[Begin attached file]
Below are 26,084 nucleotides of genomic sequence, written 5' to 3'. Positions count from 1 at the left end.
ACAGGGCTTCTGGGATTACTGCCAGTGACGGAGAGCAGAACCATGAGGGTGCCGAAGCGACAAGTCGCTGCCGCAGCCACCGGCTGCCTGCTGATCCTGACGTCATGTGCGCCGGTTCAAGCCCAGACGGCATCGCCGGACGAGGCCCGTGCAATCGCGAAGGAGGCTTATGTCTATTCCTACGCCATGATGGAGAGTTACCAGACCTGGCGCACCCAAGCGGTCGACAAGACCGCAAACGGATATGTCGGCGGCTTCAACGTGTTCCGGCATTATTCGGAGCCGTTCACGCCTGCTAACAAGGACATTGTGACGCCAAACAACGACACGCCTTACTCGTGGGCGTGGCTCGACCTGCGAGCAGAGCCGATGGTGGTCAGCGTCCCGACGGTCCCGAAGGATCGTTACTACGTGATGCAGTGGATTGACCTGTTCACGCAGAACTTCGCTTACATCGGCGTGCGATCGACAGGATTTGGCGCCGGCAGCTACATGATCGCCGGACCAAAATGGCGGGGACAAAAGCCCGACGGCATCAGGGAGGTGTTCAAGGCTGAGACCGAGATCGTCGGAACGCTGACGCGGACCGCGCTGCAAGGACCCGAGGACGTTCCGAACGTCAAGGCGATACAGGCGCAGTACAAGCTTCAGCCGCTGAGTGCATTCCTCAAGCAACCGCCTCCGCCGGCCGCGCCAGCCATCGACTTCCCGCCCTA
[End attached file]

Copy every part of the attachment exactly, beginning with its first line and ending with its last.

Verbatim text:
Below are 26,084 nucleotides of genomic sequence, written 5' to 3'. Positions count from 1 at the left end.
ACAGGGCTTCTGGGATTACTGCCAGTGACGGAGAGCAGAACCATGAGGGTGCCGAAGCGACAAGTCGCTGCCGCAGCCACCGGCTGCCTGCTGATCCTGACGTCATGTGCGCCGGTTCAAGCCCAGACGGCATCGCCGGACGAGGCCCGTGCAATCGCGAAGGAGGCTTATGTCTATTCCTACGCCATGATGGAGAGTTACCAGACCTGGCGCACCCAAGCGGTCGACAAGACCGCAAACGGATATGTCGGCGGCTTCAACGTGTTCCGGCATTATTCGGAGCCGTTCACGCCTGCTAACAAGGACATTGTGACGCCAAACAACGACACGCCTTACTCGTGGGCGTGGCTCGACCTGCGAGCAGAGCCGATGGTGGTCAGCGTCCCGACGGTCCCGAAGGATCGTTACTACGTGATGCAGTGGATTGACCTGTTCACGCAGAACTTCGCTTACATCGGCGTGCGATCGACAGGATTTGGCGCCGGCAGCTACATGATCGCCGGACCAAAATGGCGGGGACAAAAGCCCGACGGCATCAGGGAGGTGTTCAAGGCTGAGACCGAGATCGTCGGAACGCTGACGCGGACCGCGCTGCAAGGACCCGAGGACGTTCCGAACGTCAAGGCGATACAGGCGCAGTACAAGCTTCAGCCGCTGAGTGCATTCCTCAAGCAACCGCCTCCGCCGGCCGCGCCAGCCATCGACTTCCCGCCCTA